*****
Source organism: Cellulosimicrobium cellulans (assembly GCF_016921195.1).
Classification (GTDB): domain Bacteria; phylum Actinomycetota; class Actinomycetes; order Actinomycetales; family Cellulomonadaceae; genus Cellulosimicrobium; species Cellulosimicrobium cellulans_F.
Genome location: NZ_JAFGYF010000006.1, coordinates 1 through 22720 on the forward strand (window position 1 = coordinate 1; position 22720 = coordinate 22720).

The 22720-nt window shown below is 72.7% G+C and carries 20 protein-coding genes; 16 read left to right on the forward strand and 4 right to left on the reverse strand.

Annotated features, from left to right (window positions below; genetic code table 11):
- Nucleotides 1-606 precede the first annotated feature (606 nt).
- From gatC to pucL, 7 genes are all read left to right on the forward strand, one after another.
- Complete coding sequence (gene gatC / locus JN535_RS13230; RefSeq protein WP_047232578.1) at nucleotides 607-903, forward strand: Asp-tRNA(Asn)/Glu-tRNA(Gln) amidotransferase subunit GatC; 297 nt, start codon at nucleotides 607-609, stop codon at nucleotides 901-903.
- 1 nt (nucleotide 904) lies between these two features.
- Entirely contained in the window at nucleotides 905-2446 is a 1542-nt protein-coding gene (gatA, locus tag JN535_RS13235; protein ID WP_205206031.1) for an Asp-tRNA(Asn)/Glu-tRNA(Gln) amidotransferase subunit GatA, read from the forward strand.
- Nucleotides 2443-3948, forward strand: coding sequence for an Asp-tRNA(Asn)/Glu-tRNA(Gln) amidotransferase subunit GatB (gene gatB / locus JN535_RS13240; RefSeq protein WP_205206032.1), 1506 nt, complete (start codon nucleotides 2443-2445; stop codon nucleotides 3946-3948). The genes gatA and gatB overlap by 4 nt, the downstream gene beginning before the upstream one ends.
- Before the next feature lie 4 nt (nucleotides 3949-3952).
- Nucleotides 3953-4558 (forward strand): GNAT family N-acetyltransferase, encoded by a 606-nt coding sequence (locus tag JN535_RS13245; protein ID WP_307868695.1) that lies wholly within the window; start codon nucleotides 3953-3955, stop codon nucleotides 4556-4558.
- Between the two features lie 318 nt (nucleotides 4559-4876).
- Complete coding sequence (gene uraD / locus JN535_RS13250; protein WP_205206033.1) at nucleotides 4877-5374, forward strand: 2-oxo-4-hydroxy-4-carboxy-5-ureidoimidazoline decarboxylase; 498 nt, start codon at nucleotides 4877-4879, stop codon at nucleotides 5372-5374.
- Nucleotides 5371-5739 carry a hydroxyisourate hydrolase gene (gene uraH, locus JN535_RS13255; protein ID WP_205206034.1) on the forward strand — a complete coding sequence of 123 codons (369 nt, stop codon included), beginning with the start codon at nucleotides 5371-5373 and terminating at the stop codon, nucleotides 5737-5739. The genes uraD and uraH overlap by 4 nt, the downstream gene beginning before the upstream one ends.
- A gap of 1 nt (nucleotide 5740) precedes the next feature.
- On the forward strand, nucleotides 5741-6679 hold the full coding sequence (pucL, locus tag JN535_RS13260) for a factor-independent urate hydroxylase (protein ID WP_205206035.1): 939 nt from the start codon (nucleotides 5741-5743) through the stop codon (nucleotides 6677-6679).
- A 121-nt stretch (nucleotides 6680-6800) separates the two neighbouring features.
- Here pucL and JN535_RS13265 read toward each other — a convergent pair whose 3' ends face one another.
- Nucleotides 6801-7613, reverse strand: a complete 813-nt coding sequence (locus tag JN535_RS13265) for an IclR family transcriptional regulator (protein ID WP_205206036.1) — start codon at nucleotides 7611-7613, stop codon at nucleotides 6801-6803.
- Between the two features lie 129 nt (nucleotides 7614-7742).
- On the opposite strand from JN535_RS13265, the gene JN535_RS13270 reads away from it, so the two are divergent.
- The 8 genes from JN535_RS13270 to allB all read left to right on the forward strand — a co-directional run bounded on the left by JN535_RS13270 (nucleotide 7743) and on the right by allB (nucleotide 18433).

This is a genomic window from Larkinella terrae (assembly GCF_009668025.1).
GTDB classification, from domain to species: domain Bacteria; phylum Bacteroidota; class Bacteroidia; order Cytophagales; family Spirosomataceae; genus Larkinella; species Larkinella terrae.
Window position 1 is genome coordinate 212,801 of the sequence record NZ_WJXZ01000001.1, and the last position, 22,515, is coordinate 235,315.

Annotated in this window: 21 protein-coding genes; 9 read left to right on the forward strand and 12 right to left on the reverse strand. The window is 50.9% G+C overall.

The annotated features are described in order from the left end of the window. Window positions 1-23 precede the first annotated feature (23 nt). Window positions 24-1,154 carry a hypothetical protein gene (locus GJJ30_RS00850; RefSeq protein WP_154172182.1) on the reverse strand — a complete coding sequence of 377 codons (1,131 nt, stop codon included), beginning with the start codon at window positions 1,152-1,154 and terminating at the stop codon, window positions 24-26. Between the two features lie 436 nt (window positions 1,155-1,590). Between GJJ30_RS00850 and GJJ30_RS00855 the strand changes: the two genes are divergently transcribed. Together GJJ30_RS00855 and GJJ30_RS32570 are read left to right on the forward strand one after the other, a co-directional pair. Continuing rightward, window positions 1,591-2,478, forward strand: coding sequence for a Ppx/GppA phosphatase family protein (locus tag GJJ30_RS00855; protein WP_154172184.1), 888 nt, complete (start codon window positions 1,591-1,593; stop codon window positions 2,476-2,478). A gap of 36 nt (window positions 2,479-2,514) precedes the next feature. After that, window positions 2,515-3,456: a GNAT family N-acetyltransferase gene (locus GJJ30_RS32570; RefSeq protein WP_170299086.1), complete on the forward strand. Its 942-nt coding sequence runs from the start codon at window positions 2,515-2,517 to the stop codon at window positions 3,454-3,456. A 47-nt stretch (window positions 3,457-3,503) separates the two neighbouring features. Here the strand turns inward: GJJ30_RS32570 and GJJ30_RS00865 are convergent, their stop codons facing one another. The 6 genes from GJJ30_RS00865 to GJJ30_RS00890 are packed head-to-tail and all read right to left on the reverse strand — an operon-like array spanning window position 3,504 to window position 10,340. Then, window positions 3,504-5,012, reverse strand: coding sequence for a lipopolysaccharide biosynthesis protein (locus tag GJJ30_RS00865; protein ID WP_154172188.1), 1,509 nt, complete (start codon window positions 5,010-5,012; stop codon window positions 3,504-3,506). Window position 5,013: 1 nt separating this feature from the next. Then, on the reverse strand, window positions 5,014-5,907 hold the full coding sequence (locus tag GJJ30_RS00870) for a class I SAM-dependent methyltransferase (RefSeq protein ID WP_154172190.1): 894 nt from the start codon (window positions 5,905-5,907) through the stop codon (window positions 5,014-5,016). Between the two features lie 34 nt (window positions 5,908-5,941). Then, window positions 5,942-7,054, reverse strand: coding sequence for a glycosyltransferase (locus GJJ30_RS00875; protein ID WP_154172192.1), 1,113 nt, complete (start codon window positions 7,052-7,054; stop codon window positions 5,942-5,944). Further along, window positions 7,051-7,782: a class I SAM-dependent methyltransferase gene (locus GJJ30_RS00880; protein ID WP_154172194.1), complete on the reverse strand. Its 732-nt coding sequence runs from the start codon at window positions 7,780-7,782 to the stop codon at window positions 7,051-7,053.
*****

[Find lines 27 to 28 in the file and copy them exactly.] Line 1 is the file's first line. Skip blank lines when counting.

Window position 1 is genome coordinate 212,801 of the sequence record NZ_WJXZ01000001.1, and the last position, 22,515, is coordinate 235,315.

Annotated in this window: 21 protein-coding genes; 9 read left to right on the forward strand and 12 right to left on the reverse strand. The window is 50.9% G+C overall.